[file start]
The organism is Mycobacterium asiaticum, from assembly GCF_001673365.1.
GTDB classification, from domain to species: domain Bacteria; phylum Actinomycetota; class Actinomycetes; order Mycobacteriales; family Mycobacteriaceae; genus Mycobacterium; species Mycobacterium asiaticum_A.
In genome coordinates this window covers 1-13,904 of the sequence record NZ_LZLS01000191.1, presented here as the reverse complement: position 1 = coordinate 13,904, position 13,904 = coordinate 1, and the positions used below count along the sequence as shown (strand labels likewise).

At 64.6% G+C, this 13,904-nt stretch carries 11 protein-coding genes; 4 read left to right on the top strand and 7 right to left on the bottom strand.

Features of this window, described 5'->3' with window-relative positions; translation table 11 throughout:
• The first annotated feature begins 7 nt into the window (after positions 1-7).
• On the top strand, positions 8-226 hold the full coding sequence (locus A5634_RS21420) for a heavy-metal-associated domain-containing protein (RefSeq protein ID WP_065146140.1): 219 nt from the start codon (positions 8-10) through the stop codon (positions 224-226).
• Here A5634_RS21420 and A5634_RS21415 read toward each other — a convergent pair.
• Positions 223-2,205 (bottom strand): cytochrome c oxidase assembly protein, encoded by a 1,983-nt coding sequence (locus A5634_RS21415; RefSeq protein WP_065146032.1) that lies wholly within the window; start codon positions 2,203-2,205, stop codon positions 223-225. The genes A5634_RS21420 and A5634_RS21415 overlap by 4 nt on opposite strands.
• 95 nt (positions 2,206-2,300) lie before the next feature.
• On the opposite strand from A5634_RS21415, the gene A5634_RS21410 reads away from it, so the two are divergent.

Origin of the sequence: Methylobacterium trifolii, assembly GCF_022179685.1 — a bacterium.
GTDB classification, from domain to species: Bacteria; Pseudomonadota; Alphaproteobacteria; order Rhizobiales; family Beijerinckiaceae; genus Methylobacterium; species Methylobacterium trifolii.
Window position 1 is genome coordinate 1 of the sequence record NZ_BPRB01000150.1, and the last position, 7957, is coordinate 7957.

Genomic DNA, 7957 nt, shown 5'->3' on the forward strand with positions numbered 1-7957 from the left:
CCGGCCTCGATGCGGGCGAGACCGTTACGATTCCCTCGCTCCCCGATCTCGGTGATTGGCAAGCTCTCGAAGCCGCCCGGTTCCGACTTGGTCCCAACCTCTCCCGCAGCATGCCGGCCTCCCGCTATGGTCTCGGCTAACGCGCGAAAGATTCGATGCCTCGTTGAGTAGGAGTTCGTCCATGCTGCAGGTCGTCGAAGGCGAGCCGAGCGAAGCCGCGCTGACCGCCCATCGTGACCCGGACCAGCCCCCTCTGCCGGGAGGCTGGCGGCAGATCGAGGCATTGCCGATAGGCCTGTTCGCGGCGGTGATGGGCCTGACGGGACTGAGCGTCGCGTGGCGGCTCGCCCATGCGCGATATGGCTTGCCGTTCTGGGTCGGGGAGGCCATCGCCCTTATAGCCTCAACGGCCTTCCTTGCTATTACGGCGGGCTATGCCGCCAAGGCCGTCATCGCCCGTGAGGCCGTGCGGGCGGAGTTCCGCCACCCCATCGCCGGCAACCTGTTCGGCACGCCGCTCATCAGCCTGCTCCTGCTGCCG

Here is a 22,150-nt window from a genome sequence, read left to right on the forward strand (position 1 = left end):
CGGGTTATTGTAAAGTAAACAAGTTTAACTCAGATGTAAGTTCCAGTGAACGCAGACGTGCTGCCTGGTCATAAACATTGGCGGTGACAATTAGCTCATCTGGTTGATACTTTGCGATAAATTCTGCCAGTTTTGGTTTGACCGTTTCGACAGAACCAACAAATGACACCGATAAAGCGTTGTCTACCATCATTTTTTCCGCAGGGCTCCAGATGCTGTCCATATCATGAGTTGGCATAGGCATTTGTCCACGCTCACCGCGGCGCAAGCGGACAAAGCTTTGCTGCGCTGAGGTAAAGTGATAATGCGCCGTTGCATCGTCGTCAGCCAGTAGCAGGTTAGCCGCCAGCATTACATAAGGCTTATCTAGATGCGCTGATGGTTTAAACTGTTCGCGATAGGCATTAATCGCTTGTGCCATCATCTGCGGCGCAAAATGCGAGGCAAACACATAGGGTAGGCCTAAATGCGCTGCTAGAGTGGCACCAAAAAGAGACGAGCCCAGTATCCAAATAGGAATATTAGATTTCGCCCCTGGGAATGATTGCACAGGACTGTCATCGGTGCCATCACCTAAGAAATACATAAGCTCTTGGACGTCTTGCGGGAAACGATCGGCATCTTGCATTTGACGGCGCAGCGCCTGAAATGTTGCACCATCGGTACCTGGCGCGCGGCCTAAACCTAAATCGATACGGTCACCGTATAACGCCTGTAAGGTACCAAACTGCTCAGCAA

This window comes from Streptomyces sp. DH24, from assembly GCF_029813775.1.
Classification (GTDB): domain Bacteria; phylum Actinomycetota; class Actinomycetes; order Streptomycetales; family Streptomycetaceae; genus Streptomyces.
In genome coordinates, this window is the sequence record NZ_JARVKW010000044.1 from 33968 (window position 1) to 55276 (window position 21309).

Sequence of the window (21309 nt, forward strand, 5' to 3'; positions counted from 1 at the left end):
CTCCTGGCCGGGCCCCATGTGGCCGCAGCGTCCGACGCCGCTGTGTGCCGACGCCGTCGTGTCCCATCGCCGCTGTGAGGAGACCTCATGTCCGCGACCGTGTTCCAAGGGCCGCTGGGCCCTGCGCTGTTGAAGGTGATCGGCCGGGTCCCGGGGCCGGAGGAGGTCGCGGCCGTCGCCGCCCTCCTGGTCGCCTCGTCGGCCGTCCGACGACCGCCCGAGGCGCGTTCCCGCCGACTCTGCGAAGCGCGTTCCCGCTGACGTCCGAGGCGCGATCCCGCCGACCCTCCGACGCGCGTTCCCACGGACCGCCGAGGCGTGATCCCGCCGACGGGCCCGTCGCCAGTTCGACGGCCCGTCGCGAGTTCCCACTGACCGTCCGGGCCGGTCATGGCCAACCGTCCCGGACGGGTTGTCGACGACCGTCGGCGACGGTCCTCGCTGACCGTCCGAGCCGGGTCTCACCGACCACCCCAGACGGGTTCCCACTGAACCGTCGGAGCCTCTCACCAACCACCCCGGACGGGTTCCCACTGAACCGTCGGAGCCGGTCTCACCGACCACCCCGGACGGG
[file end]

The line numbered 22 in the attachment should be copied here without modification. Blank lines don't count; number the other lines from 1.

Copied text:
Sequence of the window (21309 nt, forward strand, 5' to 3'; positions counted from 1 at the left end):